The human microbiome – the collection of bacteria, viruses, fungi, and other microorganisms that live inside and on the surface of our bodies – has garnered significant scientific interest in recent years. The Human Microbiome Project (HMP), which was launched in 2007, seeks to characterize the diverse microbiota to help understand how these microbes impact human health and disease. Initial results from the HMP predict that over 10,000 microbial species coexist within the human ecosystem.Read More
The lung cancer death rate—the number of lung cancer deaths per 100,000 U.S. men and women—has been decreasing slowly but steadily in the United States for the past 25 years. The latest National Cancer Institute (NCI) data show that it declined 31 percent from a high of 59.1 lung cancer deaths per 100,000 U.S. men and women in 1993 to 40.6 in 2015.Read More
As a monthly feature on this blog, we spotlight the 10 articles selected by our editors from each journal issue published by the American Association of Cancer Research (AACR). These journals feature original articles spanning the continuum of cancer research, from basic science discoveries to patient care.Read More
The American Association for Cancer Research (AACR) began publishing scientific articles in 1916, and now proudly publishes eight peer-reviewed journals which cover a diverse array of cancer-related topics. The editors …Read More
Anthracyclines, a widely used class of chemotherapeutics, work in several ways to kill rapidly dividing cells, including those found in a tumor. While these drugs are commonly used to treat many types of adult and childhood cancer, they have a detrimental side effect – cardiotoxicity.
The cardiotoxicity of anthracyclines is dose-dependent; the more exposure patients have to the drug, the more serious risk they carry for heart-related problems. This can represent a unique challenge in children treated with anthracyclines, whose hearts are still developing.Read More
Biopsies have been an integral part of cancer care for decades. In undiagnosed patients, oncologists can examine suspicious tissues and determine if the cells are benign or malignant. Following diagnosis, biopsies can reveal additional information about a patient’s tumor – What mutations are driving this cancer? Is this patient likely to respond to a particular therapy? In cases of cancer recurrence, biopsies can provide further information – Has this patient become resistant to treatment? Is the tumor driven by different mutations?Read More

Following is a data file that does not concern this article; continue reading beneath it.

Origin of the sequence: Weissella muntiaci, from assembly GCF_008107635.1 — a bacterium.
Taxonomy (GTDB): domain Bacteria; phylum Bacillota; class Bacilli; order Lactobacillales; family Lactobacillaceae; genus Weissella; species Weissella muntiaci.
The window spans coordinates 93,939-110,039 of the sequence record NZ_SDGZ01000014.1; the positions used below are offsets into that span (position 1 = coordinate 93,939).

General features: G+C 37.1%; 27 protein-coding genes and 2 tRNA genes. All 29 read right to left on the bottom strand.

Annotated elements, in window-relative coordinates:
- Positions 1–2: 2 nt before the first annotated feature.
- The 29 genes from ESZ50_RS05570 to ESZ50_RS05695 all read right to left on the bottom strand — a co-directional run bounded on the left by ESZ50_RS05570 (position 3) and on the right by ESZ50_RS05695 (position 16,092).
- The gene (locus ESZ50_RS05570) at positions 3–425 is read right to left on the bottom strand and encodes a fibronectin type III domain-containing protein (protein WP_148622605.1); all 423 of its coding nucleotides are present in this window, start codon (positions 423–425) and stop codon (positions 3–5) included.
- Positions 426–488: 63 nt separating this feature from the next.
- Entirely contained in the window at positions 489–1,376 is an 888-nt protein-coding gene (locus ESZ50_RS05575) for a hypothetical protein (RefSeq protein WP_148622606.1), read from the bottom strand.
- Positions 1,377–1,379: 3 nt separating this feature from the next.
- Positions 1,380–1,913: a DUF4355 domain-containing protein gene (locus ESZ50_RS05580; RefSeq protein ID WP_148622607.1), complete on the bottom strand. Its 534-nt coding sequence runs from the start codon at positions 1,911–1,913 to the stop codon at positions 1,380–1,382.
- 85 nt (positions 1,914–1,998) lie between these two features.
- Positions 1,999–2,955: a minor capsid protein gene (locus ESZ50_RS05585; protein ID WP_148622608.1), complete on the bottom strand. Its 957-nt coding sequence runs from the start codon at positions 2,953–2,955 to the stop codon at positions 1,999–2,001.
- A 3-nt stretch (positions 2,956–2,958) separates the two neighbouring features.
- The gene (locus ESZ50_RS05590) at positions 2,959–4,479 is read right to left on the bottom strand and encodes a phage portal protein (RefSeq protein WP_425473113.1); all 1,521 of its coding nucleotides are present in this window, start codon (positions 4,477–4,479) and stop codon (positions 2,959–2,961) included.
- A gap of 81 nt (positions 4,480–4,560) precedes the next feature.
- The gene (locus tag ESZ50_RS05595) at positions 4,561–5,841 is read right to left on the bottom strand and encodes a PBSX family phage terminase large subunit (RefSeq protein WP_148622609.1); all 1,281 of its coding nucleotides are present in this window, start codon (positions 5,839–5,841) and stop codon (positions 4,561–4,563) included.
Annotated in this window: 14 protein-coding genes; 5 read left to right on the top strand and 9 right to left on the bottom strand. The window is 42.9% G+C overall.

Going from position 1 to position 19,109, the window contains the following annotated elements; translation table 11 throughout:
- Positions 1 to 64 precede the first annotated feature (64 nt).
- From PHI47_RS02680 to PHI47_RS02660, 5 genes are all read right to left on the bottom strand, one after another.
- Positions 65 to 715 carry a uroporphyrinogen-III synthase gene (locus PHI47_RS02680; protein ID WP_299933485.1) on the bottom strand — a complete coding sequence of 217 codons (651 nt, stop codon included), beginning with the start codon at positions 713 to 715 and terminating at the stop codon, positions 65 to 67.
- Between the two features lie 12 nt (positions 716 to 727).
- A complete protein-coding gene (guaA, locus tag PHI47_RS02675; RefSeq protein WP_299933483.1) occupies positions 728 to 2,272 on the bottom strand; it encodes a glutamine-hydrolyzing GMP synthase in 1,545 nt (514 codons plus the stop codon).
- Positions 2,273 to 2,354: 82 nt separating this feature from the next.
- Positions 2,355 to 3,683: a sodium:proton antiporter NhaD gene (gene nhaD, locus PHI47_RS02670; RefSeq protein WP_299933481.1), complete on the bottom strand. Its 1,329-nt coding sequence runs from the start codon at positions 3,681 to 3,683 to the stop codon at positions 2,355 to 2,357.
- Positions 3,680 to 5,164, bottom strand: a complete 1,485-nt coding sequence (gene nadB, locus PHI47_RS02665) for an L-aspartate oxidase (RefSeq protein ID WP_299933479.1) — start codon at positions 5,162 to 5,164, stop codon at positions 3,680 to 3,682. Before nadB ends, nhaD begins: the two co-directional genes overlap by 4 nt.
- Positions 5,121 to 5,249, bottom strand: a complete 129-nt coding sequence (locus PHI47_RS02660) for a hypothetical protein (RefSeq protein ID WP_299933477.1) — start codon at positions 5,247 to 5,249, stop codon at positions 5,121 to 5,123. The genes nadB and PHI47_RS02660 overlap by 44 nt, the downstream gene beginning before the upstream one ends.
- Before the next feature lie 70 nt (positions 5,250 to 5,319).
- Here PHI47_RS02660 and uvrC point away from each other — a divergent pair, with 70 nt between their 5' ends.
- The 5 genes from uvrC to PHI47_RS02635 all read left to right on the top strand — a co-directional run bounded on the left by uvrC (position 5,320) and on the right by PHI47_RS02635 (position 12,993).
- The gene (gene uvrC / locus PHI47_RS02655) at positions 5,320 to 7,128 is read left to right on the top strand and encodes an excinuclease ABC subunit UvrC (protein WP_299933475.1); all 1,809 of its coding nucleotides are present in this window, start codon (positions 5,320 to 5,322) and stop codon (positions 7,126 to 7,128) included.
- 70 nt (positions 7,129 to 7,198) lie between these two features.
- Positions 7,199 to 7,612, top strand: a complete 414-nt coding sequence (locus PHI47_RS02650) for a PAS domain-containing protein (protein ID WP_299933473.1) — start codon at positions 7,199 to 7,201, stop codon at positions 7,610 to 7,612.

Each month, the American Association for Cancer Research (AACR) publishes 10 articles from its eight esteemed scientific journals, showcasing some of the leading discoveries in cancer research. Read on to learn about the editors’ selections from this month. All articles featured are freely available for a limited time.Read More
The American Association for Cancer Research (AACR) publishes eight esteemed scientific journals. Each month, these journals feature a wide range of peer-reviewed research that encompasses the entire spectrum of cancer science. Some of the world’s leading cancer scientists publish articles in our journals, contributing greatly toward the AACR’s mission to prevent and cure cancer through research, education, communication, and collaboration.
We are pleased to debut a new feature on the blog, Editors’ Picks. Each month, AACR journal editors will share a curated list of original articles, representing each publication. While our journals are subscription-based, the stories featured in Editors’ Picks will be freely available for the month.Read More
This week, President Trump signed the Childhood Cancer Survivorship, Treatment, Access and Research (STAR) Act, which is aimed at supporting pediatric cancer research. The legislation calls for expanding the collection of patient biospecimens and records, improving surveillance, and investigating pediatric survivorship.Read More
Assessing new anticancer therapeutics in clinical trials is a vital step in evaluating the toxicity and efficacy of treatment before its approval for widespread use. Throughout these trials, many patients encounter a variety of side effects, ranging from physical ailments such as nausea or rash to psychological symptoms such as depression or anxiety. While it is standard practice to record clinician-reported outcomes to characterize safety, there is no current standard requirement for the use of patient-reported outcomes (PROs) in cancer clinical trials.Read More